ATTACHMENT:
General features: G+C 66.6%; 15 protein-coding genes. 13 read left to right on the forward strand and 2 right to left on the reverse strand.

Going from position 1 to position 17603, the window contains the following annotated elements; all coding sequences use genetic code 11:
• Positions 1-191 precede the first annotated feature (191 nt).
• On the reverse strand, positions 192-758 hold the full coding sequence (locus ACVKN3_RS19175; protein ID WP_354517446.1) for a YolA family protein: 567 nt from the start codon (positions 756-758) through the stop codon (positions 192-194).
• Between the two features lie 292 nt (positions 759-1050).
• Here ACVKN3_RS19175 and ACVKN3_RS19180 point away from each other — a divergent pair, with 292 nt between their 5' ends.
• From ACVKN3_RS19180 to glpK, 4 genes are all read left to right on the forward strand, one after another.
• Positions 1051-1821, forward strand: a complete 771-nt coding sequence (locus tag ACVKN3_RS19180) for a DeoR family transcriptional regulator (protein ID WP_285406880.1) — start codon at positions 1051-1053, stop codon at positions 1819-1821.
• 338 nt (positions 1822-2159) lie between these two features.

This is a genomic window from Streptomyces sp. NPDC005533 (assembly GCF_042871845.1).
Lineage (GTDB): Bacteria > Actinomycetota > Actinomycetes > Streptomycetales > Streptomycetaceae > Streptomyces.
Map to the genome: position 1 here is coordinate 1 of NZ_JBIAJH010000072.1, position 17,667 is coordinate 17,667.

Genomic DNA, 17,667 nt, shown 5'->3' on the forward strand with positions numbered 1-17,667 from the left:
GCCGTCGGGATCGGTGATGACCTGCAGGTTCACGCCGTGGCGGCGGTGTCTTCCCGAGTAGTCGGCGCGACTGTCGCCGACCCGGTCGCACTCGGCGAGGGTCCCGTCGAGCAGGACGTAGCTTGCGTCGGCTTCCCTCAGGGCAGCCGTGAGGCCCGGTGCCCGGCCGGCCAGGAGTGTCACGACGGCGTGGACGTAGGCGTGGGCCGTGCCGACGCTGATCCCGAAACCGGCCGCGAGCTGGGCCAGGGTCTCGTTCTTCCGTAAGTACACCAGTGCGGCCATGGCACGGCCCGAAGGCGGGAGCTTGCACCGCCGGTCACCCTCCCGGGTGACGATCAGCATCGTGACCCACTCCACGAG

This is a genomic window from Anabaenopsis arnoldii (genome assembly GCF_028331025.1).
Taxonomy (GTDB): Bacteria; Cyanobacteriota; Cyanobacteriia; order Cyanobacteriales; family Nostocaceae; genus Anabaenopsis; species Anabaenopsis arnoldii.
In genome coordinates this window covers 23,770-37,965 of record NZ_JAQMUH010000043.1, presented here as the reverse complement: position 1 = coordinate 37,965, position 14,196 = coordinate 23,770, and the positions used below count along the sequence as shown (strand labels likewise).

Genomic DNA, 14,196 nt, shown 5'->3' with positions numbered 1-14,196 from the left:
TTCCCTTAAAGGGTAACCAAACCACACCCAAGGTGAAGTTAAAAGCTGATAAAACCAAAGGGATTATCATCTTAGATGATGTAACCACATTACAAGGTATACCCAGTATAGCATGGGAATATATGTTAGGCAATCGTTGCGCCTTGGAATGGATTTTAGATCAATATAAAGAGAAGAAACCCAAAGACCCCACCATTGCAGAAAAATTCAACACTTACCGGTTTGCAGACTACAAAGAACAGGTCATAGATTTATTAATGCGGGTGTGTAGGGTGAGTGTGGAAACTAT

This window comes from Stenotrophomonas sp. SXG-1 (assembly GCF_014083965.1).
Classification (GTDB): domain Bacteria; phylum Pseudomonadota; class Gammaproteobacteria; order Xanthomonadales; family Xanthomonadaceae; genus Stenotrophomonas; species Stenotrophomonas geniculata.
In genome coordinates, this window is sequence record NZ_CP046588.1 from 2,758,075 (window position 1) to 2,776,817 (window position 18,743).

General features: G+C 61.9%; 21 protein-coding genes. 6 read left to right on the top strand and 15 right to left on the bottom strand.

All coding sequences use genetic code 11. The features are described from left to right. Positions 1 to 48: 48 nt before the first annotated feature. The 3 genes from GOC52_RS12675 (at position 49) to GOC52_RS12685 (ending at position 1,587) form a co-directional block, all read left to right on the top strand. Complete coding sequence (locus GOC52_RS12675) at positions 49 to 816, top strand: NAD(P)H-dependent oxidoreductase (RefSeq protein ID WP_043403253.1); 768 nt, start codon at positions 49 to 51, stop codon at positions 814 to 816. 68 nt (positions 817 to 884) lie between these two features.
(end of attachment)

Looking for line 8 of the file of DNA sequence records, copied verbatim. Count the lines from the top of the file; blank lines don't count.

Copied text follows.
• Positions 1051-1821, forward strand: a complete 771-nt coding sequence (locus tag ACVKN3_RS19180) for a DeoR family transcriptional regulator (protein ID WP_285406880.1) — start codon at positions 1051-1053, stop codon at positions 1819-1821.